Burial At Sea (a rarely seen short story by Hunter S. Thompson)
"When do we leave?"
"Monday at dawn. Bring your gear aboard tomorrow and we’ll get it stowed away."
Laurenson stood up. “Good. We’d better get back to the hotel and pack.” He picked up his camera and started toward the hatch, stooping low to keep from banging his head.
His wife was already on the ladder. Halfway up, she turned and looked back. “It’s nice of you to take us along, Mr. Maier. I hope we won’t be any trouble.”
The skipper stood up. “Not at all - and don’t call me Mr. Maier. My name’s Chick.”
Laurenson smiled and helped his wife up the ladder to the deck, where a small fellow with a new growth of beard was patching a sail. He looked up: “You decided to make the trip?”
"Yes," Laurenson replied. "Should be quite an adventure."
The skipper lifted himself through the hatch and stood beside them in the hot Caribbean sun. “You may change your mind before we get there,” he said. “Two weeks at sea is a long time.”
"I think well love it," said Anne.
Maier shrugged and lit a cigarette.
Laurenson watched him curiously. The skipper was a full head shorter than he was, but probably weighted about the same. He was somewhere in his early thirties, with heavy shoulders and short muscular legs. He wore nothing but a pair of ragged khaki shorts, and the hair on his body was three different colors: a crisp blond on his legs and head, dark brown on his chest and shoulders, and dull red in his beard.
Laurenson was about to step over to the dock when Maier called him back: “Why don’t you give me the money now, so I can get the groceries.”
Laurenson handed him the checks and Maier counted them. “Okay,” he said. “Get here about noon tomorrow. We have some work to do.”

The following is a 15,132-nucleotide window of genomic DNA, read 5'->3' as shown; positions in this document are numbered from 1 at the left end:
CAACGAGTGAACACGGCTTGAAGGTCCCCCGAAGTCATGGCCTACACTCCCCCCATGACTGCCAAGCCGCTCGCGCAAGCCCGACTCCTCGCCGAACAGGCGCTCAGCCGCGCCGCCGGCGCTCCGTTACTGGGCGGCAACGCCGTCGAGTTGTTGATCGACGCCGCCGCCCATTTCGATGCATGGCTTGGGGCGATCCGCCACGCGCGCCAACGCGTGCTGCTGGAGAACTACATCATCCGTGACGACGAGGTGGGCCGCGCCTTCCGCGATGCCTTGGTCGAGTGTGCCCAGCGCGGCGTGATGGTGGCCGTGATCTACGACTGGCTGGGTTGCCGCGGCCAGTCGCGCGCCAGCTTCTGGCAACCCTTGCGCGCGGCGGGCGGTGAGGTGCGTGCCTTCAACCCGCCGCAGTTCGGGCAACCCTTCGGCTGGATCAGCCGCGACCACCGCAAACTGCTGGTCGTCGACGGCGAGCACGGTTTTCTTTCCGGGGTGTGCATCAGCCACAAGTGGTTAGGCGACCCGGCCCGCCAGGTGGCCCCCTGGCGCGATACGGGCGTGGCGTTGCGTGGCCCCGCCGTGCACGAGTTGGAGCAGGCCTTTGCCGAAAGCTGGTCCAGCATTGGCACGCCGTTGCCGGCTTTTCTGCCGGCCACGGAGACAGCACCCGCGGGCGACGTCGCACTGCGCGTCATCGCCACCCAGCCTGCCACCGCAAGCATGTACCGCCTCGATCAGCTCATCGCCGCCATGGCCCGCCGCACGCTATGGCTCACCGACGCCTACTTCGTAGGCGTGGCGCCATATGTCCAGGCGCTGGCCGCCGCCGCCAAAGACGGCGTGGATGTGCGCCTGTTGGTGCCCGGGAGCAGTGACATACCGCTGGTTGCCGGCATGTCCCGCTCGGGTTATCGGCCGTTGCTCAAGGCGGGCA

Anne smiled impishly. “You want me to work, too?”
Maier looked at her. “I’ll put you to work,” he said quietly. “You look like you might be good for something.”
Laurenson felt his stomach tighten. “Come on,” he said. “Let’s go.”
He followed Anne along the rickety pier. At the end they stopped to look back at Maiers boat. It was an old, fifty-foot sloop with a black hull and the name “Sebastian” painted in gold letters on the stern. It was a little different from the others in the harbor. They were charter-boats, everything from tiny sloops to huge, three-masted schooners, and their naked spars swayed lazily against a background of green hills and bright blue sky.
The Laurensons were taking an island-hopping vacation. They had started in Trinidad and worked their way north to St. Cyr. Now, instead of flying back to Cleveland, where he was in hi last year of medical school, they were going back to the States on the Sebastian.
After breakfast the next day they took their gear aboard the Sebastians and stowed it in lockers below their bunks on either side of the main cabin. Maier and the other crewman, Bill Eble, would sleep in the skippers cabin in the stern.
Maier had gone ashore and Eble told them what had to be done. He was young, slightly pudgy, and obviously working very hard to grow a beard. He told them he’d met Maier through a mutual friend in New York and had flown down several weeks ago to “give Chick a hand” on the trip back to Long Island, where the boat would stay for the summer.
Maier appeared late in the afternoon, still wearing nothing but the khaki shorts. he carried a can of beer and a thick piece of rope that he slapped on the mast, and occasionally on the palm of his hand.
Laurenson suspected he was drunk. Christ, he thought, the little ape carries this skipper act right to the limit - strutting around the deck with a goddamn whip!
Maier tossed the empty beer can into the harbor. “Anne,” he said, “go down and fix us a little grub. Theres some ground beef in the icebox. Might as well eat it before it goes bad.”
Laurenson looked up from the rope he was splicing. “We’ll eat in town tonight,” he said. “We want to try the lobster at Gianinni’s.”
Maier shook his head. “It’s rotten - take my word for it.” He lit a cigarette. “No sense in not eating here. Like I said, you’re my guests for the next two weeks.” He pointed the rope at Eble. “Bill, go below and show Anne how to work the stove.”
No one moved for a moment, then Eble got up and started down the ladder. Anne followed obediently.
Almost an hour went by before she re-appeared. Her hair was mussed and her face was damp with sweat. “Ready,” she said meekly.
"Hot damn!" Maier exclaimed. "Let’s eat. Come on Laurenson. You look like you need it."